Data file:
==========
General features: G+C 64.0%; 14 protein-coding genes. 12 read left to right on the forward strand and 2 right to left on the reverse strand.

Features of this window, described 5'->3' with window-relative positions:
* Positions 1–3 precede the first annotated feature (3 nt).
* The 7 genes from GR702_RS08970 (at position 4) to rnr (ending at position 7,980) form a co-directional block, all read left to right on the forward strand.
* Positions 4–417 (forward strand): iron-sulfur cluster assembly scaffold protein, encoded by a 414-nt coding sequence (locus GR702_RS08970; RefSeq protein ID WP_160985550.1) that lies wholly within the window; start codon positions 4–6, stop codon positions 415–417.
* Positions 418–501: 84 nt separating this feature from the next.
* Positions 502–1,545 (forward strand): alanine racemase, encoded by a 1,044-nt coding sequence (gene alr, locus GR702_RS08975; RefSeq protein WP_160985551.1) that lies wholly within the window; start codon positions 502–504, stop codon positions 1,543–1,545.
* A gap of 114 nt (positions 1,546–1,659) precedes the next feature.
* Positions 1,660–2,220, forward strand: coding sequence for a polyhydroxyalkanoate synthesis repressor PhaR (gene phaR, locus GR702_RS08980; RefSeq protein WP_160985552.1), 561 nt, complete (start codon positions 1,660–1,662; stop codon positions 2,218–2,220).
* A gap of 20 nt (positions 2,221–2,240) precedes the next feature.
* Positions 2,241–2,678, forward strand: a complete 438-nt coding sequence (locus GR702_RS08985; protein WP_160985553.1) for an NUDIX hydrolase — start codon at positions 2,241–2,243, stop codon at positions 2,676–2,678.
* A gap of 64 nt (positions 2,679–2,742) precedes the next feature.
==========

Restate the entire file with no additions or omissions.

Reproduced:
General features: G+C 64.0%; 14 protein-coding genes. 12 read left to right on the forward strand and 2 right to left on the reverse strand.

Features of this window, described 5'->3' with window-relative positions:
* Positions 1–3 precede the first annotated feature (3 nt).
* The 7 genes from GR702_RS08970 (at position 4) to rnr (ending at position 7,980) form a co-directional block, all read left to right on the forward strand.
* Positions 4–417 (forward strand): iron-sulfur cluster assembly scaffold protein, encoded by a 414-nt coding sequence (locus GR702_RS08970; RefSeq protein ID WP_160985550.1) that lies wholly within the window; start codon positions 4–6, stop codon positions 415–417.
* Positions 418–501: 84 nt separating this feature from the next.
* Positions 502–1,545 (forward strand): alanine racemase, encoded by a 1,044-nt coding sequence (gene alr, locus GR702_RS08975; RefSeq protein WP_160985551.1) that lies wholly within the window; start codon positions 502–504, stop codon positions 1,543–1,545.
* A gap of 114 nt (positions 1,546–1,659) precedes the next feature.
* Positions 1,660–2,220, forward strand: coding sequence for a polyhydroxyalkanoate synthesis repressor PhaR (gene phaR, locus GR702_RS08980; RefSeq protein WP_160985552.1), 561 nt, complete (start codon positions 1,660–1,662; stop codon positions 2,218–2,220).
* A gap of 20 nt (positions 2,221–2,240) precedes the next feature.
* Positions 2,241–2,678, forward strand: a complete 438-nt coding sequence (locus GR702_RS08985; protein WP_160985553.1) for an NUDIX hydrolase — start codon at positions 2,241–2,243, stop codon at positions 2,676–2,678.
* A gap of 64 nt (positions 2,679–2,742) precedes the next feature.